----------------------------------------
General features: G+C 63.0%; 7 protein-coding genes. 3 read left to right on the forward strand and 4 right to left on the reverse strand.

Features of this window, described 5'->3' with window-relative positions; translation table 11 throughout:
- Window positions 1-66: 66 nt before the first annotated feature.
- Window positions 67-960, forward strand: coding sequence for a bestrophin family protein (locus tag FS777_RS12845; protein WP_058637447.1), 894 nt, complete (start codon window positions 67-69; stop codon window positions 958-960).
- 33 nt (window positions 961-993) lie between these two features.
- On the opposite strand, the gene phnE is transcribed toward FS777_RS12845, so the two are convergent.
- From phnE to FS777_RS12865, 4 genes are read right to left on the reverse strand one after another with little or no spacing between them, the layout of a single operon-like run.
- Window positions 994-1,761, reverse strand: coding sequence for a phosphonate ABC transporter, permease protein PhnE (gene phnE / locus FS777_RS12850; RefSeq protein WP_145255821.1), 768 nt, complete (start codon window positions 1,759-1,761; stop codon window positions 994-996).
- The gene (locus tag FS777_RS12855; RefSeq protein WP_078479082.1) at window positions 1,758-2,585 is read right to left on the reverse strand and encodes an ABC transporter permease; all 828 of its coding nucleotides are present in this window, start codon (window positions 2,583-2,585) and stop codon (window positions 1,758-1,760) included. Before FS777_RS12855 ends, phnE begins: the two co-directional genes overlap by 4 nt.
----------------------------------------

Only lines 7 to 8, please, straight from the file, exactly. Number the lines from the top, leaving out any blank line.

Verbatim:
- From phnE to FS777_RS12865, 4 genes are read right to left on the reverse strand one after another with little or no spacing between them, the layout of a single operon-like run.
- Window positions 994-1,761, reverse strand: coding sequence for a phosphonate ABC transporter, permease protein PhnE (gene phnE / locus FS777_RS12850; RefSeq protein WP_145255821.1), 768 nt, complete (start codon window positions 1,759-1,761; stop codon window positions 994-996).